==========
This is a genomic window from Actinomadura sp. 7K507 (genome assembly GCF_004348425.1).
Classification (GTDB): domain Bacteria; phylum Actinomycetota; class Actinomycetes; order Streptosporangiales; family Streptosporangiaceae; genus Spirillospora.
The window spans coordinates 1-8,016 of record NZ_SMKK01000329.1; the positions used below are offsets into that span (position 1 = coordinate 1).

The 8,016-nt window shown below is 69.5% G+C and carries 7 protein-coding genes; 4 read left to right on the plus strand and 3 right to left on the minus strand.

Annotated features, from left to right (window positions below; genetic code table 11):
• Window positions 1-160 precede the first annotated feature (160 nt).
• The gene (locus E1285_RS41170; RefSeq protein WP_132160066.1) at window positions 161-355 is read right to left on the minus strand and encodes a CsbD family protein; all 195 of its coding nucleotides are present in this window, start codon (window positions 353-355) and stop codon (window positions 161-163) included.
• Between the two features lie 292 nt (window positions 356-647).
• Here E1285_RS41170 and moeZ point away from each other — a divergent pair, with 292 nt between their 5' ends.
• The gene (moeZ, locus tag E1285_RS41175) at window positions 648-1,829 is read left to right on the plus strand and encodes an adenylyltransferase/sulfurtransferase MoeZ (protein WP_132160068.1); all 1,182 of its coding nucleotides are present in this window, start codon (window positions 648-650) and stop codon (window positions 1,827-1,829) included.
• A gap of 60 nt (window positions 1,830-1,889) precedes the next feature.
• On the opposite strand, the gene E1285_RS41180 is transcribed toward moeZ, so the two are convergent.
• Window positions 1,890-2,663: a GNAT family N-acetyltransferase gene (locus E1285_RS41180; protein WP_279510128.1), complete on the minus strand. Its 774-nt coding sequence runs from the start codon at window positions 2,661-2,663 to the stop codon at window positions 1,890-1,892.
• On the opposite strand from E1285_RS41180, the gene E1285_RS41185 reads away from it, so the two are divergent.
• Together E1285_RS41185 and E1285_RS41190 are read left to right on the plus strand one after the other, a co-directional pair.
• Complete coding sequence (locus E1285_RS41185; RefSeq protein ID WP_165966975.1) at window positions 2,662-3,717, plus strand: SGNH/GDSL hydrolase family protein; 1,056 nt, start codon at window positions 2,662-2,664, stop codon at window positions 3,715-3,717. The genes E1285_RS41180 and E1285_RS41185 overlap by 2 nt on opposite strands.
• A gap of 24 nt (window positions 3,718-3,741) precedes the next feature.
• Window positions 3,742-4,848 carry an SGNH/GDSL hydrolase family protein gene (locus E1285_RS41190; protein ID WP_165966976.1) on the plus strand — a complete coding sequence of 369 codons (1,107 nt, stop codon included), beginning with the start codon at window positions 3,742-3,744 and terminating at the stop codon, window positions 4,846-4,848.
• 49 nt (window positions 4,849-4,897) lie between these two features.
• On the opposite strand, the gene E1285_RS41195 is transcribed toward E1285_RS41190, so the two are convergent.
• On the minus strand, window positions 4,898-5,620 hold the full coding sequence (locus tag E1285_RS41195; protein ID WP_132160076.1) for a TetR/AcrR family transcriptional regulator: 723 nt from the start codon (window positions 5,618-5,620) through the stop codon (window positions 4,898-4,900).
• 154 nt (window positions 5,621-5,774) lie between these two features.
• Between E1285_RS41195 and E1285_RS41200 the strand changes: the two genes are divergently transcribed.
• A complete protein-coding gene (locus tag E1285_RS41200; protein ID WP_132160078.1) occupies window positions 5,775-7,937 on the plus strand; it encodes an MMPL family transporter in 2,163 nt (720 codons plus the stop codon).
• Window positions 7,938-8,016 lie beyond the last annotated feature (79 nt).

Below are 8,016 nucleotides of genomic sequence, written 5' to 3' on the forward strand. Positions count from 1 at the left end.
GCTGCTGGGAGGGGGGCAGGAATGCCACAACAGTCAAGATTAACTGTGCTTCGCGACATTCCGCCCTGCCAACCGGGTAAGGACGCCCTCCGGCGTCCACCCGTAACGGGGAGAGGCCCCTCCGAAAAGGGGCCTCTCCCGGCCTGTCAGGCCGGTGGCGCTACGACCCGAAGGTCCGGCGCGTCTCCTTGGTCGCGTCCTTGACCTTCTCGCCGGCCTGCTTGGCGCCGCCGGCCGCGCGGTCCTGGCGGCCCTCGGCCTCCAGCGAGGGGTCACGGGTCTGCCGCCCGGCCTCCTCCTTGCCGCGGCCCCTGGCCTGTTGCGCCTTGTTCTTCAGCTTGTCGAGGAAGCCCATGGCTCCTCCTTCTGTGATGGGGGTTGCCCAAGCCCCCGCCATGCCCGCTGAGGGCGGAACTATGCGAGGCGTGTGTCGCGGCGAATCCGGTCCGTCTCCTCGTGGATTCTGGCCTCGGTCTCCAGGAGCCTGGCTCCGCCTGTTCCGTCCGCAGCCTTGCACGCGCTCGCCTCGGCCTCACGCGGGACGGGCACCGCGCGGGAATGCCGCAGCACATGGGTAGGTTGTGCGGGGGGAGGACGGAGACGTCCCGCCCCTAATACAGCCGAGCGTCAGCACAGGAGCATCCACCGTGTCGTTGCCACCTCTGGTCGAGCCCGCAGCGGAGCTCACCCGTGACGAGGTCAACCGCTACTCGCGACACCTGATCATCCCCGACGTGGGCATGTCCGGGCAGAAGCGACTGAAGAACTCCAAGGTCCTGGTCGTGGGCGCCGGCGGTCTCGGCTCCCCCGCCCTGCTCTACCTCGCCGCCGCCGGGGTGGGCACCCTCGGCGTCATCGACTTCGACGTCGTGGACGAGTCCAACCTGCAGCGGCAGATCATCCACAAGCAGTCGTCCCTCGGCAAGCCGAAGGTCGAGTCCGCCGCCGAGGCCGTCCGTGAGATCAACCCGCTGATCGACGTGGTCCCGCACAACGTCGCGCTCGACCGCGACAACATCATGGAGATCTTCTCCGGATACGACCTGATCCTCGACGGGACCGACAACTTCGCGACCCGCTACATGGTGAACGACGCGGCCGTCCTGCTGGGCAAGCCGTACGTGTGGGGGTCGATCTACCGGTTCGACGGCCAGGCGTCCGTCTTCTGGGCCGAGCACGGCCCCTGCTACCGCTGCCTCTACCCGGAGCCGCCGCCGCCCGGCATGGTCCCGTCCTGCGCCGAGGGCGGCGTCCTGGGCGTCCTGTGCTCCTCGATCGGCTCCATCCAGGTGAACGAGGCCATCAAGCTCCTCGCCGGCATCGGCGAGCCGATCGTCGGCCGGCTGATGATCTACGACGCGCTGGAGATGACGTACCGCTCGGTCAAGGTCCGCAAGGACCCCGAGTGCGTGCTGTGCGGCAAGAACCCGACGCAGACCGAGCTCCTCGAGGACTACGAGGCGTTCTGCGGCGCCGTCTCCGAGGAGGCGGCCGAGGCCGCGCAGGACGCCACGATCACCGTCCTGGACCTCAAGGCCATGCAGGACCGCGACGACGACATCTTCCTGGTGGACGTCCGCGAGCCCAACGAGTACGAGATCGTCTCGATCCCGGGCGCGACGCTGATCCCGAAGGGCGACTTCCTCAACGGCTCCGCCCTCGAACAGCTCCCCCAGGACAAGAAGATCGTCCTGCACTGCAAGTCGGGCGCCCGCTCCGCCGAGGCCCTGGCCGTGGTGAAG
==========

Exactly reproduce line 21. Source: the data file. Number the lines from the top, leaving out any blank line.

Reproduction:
• On the minus strand, window positions 4,898-5,620 hold the full coding sequence (locus tag E1285_RS41195; protein ID WP_132160076.1) for a TetR/AcrR family transcriptional regulator: 723 nt from the start codon (window positions 5,618-5,620) through the stop codon (window positions 4,898-4,900).